Racial Segregation in America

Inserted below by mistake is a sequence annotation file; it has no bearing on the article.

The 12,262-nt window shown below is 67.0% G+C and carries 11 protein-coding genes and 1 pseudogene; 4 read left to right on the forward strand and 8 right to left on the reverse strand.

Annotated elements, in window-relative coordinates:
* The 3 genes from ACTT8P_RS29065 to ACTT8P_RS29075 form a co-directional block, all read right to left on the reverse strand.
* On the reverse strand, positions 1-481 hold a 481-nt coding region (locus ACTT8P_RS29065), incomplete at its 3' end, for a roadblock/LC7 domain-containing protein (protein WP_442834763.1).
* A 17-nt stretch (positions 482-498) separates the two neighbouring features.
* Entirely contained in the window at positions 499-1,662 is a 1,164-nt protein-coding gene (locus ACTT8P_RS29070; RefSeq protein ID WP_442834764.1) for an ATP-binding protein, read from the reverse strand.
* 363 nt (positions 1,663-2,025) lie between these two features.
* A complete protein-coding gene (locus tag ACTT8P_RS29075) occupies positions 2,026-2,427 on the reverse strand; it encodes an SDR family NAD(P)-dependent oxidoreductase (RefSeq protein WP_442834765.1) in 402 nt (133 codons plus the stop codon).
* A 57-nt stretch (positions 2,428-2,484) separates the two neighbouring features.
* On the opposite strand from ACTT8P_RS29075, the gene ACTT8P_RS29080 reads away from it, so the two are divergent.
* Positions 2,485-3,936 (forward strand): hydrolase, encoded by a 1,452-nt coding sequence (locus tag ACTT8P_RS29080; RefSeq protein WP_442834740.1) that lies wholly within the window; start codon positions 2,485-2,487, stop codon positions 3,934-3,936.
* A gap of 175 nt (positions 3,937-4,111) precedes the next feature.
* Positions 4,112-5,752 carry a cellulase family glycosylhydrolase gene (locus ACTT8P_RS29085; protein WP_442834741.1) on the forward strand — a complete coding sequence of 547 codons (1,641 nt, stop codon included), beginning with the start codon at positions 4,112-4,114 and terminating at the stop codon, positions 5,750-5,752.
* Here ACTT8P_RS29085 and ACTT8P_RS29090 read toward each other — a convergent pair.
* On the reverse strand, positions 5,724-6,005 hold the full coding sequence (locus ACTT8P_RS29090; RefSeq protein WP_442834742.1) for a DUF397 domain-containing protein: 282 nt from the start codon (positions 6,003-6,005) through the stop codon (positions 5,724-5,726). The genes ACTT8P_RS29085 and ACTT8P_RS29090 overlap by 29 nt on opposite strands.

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Racism is a term defined in many different ways depending on who you ask. According to Dr. Tatum racism is a system of advantage based on race. Prejudice can be a way to refer to racism, “a preconceived judgement or opinion, usually based on limited information about something or someone. (p.85)” Racism is an issue that has been around from the beginning of time. Historically racism can be related to slavery between blacks and whites. While our nation has gotten a lot better with racism as a whole, “some patterns of segregation still persist, predominately in schools and neighborhoods.(p.3)” But how many people do actually talk to their children and the importance of not being racist and prejudice towards others simply because the color of their skin. Dr. Tatum wants to express the importance racism plays in everyone’s life from a young age and how parents shouldn’t be afraid to talk to their children about race to help prevent racism.